Demographic and population structure inference is one of the most important problems in genomics. Population parameters such as effective population sizes, population split times and migration rates are of high interest both themselves and for many applications, e.g. for genome-wide association studies. Hidden Markov Model (HMM) based methods, such as PSMC, MSMC, coalHMM etc., proved to be powerful and useful for estimation of these parameters in many population genetics studies. At the same time, machine and deep learning have began to be used in natural science widely. In particular, deep learning based approaches have already substituted hidden Markov models in many areas, such as speech recognition or user input prediction. We develop a deep learning (DL) approach for local coalescent time estimation from one whole diploid genome. Our DL models are trained on simulated datasets. Importantly, demographic and population parameters can be inferred based on the distribution of coalescent times. We expect that our approach will be useful under complex population scenarios, which cannot be studied with existing HMM based methods. Our work is also a crucial step in developing a deep learning framework which would allow to create population genomics methods for different genomic data representations.
Adaptive introgression—the flow of adaptive genetic variation between species or populations—has attracted significant interest in recent years and it has been implicated in a number of cases of adaptation, from pesticide resistance and immunity, to local adaptation. Despite this, methods for identification of adaptive introgression from population genomic data are lacking. Here, we present Ancestry_HMM-S, a hidden Markov model-based method for identifying genes undergoing adaptive introgression and quantifying the strength of selection acting on them. Through extensive validation, we show that this method performs well on moderately sized data sets for realistic population and selection parameters. We apply Ancestry_HMM-S to a data set of an admixed Drosophila melanogaster population from South Africa and we identify 17 loci which show signatures of adaptive introgression, four of which have previously been shown to confer resistance to insecticides. Ancestry_HMM-S provides a powerful method for inferring adaptive introgression in data sets that are typically collected when studying admixed populations. This method will enable powerful insights into the genetic consequences of admixture across diverse populations. Ancestry_HMM-S can be downloaded from https://github.com/jesvedberg/Ancestry_HMM-S/.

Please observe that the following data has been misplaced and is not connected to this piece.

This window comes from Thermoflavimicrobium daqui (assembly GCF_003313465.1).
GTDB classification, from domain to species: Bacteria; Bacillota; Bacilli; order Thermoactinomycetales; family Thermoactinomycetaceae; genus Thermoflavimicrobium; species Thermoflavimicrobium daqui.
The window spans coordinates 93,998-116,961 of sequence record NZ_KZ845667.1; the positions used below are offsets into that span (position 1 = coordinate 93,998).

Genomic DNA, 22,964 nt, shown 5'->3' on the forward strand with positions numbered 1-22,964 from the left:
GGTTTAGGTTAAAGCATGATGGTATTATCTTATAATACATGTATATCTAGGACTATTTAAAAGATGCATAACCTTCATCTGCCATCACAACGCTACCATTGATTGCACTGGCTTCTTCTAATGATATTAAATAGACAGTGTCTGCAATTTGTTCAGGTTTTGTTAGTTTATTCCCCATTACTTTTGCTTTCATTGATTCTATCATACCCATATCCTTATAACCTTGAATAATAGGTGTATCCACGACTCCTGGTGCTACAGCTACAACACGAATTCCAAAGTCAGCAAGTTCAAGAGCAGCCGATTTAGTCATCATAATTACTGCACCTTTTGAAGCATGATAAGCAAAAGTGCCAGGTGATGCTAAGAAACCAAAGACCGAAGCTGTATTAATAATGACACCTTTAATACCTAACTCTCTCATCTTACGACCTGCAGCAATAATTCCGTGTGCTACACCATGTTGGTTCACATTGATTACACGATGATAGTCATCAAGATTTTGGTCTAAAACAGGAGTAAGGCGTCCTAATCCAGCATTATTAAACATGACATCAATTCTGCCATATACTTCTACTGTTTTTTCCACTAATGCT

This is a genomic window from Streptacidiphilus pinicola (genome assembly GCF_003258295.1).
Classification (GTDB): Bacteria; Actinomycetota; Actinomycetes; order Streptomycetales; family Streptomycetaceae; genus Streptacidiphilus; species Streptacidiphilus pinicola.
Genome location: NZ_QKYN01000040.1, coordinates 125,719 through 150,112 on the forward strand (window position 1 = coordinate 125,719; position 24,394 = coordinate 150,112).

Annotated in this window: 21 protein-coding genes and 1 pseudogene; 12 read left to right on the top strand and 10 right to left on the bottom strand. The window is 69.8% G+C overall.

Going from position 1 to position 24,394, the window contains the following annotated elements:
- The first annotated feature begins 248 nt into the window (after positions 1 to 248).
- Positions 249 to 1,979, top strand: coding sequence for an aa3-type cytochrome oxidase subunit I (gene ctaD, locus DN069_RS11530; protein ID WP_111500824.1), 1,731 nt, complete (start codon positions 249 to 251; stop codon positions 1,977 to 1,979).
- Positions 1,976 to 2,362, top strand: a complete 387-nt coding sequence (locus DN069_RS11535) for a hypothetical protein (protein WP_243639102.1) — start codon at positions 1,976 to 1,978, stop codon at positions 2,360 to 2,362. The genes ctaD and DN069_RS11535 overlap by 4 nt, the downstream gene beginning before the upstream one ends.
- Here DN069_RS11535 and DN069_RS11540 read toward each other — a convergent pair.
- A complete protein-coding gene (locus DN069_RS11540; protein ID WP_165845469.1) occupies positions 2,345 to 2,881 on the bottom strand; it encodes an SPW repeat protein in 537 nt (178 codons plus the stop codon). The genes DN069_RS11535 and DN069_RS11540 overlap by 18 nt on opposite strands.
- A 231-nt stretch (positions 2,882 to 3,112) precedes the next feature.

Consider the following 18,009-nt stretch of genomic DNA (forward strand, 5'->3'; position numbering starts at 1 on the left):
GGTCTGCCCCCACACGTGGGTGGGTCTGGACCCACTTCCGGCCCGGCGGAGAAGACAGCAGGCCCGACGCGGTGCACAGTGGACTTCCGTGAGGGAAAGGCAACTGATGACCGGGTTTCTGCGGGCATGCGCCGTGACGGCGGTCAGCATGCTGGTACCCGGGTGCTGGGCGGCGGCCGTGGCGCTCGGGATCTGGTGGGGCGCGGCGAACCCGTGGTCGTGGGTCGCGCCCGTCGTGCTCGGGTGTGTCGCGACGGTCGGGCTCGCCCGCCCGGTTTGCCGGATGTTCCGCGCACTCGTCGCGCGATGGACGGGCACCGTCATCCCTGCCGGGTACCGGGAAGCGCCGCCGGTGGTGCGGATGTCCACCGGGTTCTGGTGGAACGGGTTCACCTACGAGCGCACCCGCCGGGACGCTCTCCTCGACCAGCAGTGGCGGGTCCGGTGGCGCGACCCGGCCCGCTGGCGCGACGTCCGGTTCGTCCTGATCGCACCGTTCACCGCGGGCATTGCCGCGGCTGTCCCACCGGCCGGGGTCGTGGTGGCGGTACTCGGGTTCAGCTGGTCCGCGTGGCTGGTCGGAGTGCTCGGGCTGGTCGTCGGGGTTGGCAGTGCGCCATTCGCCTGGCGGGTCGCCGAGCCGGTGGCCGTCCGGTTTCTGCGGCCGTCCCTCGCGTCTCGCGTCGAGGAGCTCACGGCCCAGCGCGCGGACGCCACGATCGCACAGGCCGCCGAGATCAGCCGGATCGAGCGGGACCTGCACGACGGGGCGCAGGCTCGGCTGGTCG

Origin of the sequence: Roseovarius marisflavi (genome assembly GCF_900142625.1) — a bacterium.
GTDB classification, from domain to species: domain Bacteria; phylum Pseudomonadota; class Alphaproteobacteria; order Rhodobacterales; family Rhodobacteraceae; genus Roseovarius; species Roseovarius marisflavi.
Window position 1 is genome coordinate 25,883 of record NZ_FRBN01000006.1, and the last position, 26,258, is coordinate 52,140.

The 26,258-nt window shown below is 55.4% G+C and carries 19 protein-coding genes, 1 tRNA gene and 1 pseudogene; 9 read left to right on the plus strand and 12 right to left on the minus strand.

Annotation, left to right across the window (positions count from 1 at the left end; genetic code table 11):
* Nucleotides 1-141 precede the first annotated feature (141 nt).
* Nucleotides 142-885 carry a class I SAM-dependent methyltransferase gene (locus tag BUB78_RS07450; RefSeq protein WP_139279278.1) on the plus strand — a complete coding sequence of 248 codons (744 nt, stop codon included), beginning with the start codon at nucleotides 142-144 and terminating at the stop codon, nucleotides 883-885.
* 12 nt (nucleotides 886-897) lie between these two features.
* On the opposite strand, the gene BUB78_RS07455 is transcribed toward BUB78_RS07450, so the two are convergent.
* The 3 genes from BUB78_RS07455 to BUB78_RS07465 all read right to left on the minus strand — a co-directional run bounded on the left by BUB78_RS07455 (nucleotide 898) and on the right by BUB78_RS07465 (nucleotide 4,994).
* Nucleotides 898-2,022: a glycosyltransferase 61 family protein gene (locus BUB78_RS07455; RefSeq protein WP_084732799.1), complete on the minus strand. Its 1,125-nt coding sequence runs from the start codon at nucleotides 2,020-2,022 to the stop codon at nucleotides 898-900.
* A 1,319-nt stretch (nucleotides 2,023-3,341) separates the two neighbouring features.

We consider certain spaces of functions on the circle, which naturally appear in harmonic analysis, and superposition operators on these spaces. We study the following question: which functions have the property that each their superposition with a homeomorphism of the circle belongs to a given space? We also study the multidimensional case.
We consider the spaces of functions on the m-dimensional torus, whose Fourier transform is p -summable. We obtain estimates for the norms of the exponential functions deformed by a C1 -smooth phase. The results generalize to the multidimensional case the one-dimensional results obtained by the author earlier in “Quantitative estimates in the Beurling—Helson theorem”, Sbornik: Mathematics, 201:12 (2010), 1811 – 1836.
We consider the spaces of function on the circle whose Fourier transform is p-summable. We obtain estimates for the norms of exponential functions deformed by a C1 -smooth phase.